When Pam Kress-Dunn was younger, she was in an abusive relationship. She wrote about it in a memoir titled “Love and Fury in a Plastic Box” which Passager published in Issue 66. Here are some excerpts from that memoir.
The first time, I grabbed the kids and drove to a friend’s house. Within the hour, he’d called and asked Joan to put me on. Eyes wide, she held out the phone. He told me evenly, “If you come back tonight, the neighbors will never know.” Right, I thought. I can’t let them in on our secret. The shame of anyone knowing I was a Battered Wife was worse than anything else I could think of at the moment. I reloaded the car, explaining to the kids that Daddy really missed us, so we wouldn’t be sleeping over with our friends after all.
The second time was more dramatic . . .
The day I called and told her I was sorry to bother them, but it really did seem he was getting ready to kill me, she told me they would send enough money so I could fly myself and the kids out to stay for a while with them. Our friendship went all the way back to junior high . . .
Minutes later, she called back. Chris picked up the mail, she reminded me, and would surely rip open and rip up anything from them, and the jig would be up when he saw the check for airfare. So instead, they had already paid for tickets. Two seats: one for me and my toddler son, one for my five-year-old girl. We had to be at the Denver airport by three o’clock.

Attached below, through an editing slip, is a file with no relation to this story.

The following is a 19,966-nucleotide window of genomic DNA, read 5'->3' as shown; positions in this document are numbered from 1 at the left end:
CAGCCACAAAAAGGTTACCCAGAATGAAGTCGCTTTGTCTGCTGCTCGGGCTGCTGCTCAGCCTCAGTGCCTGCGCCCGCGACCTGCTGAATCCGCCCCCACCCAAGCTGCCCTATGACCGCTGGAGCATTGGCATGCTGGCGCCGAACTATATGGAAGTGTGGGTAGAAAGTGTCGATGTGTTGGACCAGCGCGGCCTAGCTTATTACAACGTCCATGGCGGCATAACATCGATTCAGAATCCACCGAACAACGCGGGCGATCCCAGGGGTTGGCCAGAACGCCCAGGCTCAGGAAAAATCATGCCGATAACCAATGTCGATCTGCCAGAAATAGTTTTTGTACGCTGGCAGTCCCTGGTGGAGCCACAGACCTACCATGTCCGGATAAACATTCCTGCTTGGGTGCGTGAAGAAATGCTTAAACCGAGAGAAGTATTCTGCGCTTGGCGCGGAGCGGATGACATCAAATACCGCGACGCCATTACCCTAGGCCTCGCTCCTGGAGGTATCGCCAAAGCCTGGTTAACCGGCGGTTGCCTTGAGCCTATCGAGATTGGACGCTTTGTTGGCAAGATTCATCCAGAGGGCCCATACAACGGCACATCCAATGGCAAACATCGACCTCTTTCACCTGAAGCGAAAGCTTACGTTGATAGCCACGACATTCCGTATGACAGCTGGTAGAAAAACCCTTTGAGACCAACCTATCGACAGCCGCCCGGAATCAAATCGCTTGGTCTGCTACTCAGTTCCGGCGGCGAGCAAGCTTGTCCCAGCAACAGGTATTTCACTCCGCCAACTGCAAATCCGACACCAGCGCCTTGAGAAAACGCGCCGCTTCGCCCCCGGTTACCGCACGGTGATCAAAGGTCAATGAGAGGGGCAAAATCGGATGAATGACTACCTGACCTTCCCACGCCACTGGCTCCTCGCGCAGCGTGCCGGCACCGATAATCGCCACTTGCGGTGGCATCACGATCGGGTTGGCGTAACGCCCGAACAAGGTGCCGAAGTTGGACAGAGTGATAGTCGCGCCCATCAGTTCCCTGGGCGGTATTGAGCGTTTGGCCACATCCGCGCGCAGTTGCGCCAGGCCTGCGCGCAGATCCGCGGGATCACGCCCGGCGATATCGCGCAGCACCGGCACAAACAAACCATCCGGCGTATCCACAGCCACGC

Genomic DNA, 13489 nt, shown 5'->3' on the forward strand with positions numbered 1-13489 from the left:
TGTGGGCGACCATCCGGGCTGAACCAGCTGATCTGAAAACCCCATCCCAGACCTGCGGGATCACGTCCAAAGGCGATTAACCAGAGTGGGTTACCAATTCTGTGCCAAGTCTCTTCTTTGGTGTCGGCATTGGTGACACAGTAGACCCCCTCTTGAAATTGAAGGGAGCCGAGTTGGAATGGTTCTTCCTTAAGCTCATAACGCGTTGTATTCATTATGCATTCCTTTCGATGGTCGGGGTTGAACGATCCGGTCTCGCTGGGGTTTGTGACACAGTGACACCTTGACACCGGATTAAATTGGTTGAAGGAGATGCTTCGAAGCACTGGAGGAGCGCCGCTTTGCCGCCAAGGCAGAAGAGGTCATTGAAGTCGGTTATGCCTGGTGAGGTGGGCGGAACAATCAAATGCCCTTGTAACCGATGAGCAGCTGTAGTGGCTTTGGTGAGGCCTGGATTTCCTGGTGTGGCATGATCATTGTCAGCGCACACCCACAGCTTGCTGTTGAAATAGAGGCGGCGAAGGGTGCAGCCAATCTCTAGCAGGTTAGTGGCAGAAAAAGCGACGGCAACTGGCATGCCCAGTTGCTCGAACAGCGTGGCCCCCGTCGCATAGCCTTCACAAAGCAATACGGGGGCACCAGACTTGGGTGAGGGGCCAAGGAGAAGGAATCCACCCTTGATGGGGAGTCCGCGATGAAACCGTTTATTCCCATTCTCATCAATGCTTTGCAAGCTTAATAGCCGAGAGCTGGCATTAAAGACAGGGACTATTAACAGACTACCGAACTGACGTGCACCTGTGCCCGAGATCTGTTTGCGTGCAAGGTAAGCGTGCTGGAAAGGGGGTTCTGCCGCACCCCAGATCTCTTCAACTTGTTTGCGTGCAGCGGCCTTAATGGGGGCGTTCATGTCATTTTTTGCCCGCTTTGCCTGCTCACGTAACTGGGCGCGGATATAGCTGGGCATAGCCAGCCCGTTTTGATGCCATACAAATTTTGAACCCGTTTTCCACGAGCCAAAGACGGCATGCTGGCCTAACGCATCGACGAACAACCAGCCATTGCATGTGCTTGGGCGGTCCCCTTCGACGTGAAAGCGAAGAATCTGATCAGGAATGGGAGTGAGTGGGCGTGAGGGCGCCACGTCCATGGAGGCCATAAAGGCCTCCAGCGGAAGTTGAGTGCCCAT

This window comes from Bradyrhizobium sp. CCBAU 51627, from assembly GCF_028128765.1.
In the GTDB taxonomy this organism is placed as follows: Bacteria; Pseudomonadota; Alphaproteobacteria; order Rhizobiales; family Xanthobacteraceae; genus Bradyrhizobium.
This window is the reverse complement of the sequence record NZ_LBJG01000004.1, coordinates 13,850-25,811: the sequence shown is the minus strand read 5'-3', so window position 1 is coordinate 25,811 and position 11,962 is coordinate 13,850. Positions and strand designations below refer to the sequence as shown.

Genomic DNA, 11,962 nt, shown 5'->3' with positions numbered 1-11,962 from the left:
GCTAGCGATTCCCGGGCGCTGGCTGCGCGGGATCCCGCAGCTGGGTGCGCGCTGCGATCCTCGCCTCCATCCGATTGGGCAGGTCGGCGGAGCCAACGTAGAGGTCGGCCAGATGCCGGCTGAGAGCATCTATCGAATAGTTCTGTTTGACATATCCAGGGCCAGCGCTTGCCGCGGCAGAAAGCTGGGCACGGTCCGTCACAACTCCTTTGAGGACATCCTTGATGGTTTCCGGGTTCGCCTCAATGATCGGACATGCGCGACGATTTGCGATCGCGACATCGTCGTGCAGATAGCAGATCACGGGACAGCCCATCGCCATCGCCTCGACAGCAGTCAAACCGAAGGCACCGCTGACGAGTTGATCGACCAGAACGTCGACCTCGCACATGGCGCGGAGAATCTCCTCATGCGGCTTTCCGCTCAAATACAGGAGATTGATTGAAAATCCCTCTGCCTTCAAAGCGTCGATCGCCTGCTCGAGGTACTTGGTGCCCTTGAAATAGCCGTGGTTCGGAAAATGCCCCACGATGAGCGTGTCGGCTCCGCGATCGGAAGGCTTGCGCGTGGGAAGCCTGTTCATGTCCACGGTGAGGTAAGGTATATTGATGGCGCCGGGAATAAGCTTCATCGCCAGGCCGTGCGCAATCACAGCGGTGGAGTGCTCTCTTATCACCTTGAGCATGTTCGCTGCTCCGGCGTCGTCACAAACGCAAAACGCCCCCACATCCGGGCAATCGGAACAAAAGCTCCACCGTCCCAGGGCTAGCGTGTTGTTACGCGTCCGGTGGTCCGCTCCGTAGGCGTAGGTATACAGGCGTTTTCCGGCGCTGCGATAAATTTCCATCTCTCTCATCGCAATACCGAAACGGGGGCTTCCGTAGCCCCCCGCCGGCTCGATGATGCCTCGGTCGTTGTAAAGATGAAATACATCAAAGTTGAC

Was this me? Was I really doing this? I felt as coerced by my friend as I’d felt with my husband, though I knew she was trying to save me. Unable to save myself, I could only respond to others.
Husband: “Don’t even think of leaving.” Friend: “Get to the airport now.” Husband: “You will regret the moment you try to break up this family.” Friend: “I love you; I want you alive.”
As for Chris, I was sure he loved me, but just as certain he might kill me, purposely or not. It could happen — a miscalculated punch, a thrown thing landing too bluntly on my head as I ran down the hall. He could set the house on fire after too many beers and a flicked cigarette, all the windows and doors locked tight: a murder-murder-murder-suicide . . .
I found a temporary job at my hometown library . . .
As autumn loomed, I began to waver. The temporary job at the library was ending, and no permanent positions magically opened. Allison had completed kindergarten before we left, and now it seemed terrible to make her start first grade in an unfamiliar school. This was my hometown, not theirs. I could not think straight, and the cracks in my confidence let all of Chris’s words, both sweet and enraged, take over my head, unfiltered . . .
We weren’t even halfway home before it started up again. As I sat in the passenger seat, watching the green fields of Iowa and Nebraska give way to the brown, crouched weeds of eastern Colorado, I knew I was making a horrific mistake. As the kids sat silent in the backseat, he berated me all the way home for the ways I had damaged our family . . .
Maybe things would be better . . . Surely I’d shown him how good I was, how worthy of his trust.
No. I never thought that. I knew he’d soon be throwing me against walls, making me pay for all I’d put him through that summer . . .
That was the year I started calling women’s shelters. When someone asked me if the abuse was “severe,” I was nonplussed, half-laughing, “Severe? No, I don’t think so.” After I described what was going on, she told me, “This is what we call ‘severe.’”
. . .
Excerpts from Iowa writer Pam Kress-Dunn’s memoir “Love and Fury in a Plastic Box” from Passager Issue 66.
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